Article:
The first thing to determine is, are you a 1st party claimant or a 3rd party claimant.

A 1st party claimant is someone who is making a claim against his/her own insurance policy. Even if you were not at fault in the accident, if you let your insurance company handle paying for the damage with the idea that they will get it back from the at-fault persons insurance company, you are a 1st party claimant. In most states you can not make a claim for diminished value as a 1st party claimant against your own insurance policy. The only exception is the state of Georgia where you can make a claim for diminished value as a 1st party claimant through your own insurance policy.

Whether your claim is for diminished value or if your vehicle has been declared a total loss, if you are unable to reach an agreed settlement with your insurance company, you have the right to invoke the "Appraisal Clause" of your policy. This is a process built into most policies. The appraisal clause of most policies states that in the event of a disputed claim each side will hire a competent appraiser and pay the associated costs of their appraisal. The two appraisers will complete an appraisal of the loss. The two appraisers will attempt to come to an agreement. If the two appraisers cannot reach an agreement then the two appraisers will select an umpire appraiser, the cost of which will be born equally by each of the parties. Then an agreement by any two of the three will be final and binding on all parties.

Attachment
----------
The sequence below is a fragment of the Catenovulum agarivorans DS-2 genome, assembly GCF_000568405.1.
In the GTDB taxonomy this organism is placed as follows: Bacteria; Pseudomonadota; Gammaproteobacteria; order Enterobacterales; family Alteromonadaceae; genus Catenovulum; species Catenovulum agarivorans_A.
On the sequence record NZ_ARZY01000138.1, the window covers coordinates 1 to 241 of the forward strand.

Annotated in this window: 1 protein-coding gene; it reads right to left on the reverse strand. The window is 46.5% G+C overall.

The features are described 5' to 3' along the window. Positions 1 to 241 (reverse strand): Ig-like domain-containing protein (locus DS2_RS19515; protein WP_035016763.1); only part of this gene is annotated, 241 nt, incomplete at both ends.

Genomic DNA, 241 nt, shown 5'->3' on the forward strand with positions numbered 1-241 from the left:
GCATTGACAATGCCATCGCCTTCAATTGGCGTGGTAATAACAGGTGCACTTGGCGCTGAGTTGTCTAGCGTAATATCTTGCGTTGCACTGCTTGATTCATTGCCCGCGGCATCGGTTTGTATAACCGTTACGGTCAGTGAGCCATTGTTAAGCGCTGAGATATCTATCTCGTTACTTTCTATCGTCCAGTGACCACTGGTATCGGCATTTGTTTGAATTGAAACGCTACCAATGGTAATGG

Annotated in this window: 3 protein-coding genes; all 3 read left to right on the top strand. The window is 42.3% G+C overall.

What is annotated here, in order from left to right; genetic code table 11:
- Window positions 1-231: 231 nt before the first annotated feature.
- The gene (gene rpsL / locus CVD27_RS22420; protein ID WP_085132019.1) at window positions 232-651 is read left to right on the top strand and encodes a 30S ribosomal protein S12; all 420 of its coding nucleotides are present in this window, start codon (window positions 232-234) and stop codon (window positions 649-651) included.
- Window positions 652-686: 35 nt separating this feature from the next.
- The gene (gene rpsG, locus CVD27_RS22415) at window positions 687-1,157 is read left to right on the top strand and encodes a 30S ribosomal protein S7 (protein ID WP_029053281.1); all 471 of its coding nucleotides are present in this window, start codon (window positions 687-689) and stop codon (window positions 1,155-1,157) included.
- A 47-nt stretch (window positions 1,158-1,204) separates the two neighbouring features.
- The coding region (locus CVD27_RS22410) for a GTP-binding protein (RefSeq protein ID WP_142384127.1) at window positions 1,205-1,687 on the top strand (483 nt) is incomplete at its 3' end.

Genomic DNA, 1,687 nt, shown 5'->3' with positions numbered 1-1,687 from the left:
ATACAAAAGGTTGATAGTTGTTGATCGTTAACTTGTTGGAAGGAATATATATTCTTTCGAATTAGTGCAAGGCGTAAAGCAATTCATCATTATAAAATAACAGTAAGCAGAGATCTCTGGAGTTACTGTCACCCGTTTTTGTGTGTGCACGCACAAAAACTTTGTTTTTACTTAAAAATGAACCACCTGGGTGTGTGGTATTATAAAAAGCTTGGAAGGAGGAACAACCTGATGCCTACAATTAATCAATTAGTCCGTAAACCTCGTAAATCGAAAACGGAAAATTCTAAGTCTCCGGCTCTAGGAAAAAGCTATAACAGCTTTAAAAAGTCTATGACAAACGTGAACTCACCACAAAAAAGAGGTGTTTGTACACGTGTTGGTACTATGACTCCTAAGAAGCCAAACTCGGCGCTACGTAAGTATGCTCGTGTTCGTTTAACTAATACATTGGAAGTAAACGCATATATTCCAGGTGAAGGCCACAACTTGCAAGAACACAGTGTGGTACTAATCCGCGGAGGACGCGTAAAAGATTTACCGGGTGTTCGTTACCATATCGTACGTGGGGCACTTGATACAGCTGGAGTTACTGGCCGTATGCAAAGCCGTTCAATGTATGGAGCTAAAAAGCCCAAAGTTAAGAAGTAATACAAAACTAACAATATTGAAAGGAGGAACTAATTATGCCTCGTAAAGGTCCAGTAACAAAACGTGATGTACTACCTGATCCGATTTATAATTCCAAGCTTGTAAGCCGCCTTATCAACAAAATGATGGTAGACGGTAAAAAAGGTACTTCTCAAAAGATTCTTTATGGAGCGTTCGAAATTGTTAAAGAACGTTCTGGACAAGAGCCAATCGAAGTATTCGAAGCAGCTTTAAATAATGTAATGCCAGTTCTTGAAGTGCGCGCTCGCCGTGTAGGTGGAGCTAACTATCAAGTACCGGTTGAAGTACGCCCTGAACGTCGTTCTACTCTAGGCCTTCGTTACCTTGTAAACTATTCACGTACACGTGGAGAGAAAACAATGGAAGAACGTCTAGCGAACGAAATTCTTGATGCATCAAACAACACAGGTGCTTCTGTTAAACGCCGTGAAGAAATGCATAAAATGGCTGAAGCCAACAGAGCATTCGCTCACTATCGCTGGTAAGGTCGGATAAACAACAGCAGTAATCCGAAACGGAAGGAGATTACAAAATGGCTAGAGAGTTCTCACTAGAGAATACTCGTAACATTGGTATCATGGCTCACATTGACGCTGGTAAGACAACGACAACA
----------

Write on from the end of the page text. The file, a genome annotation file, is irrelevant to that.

A 3rd party claimant is someone who is pursuing their claim directly against the at-fault person or the at-fault person's insurance company. As a 3rd party claimant dealing with the at-fault person's insurance company, you are entitled to collect for all damages, costs and expenses that occurred as a result of the at-fault person's negligence. This means that you can collect compensation for:

  • The full cost of all repairs to your vehicle
  • The cost of a rental vehicle during repairs or a loss of use payment
  • The cost of repair or replacement of damaged personal articles, such as sunglasses or golf clubs
  • The amount of diminished value suffered by your vehicle as a result of the repaired damage. And the cost of any medical bills, treatment, mileage to the doctor, pain & suffering, etc.
  • If you keep good records you can also charge an hourly rate for the actual time you spent dealing with the claim, including phone calls, going to body shops for estimates, obtaining police reports, etc.

As you can see, there is a difference in what you can be compensated for depending on if you are a 1st party or 3rd party claimant. In most cases, as a third party claimant, if you have a dispute over the amount of a claim, your final recourse would be in a court of law.


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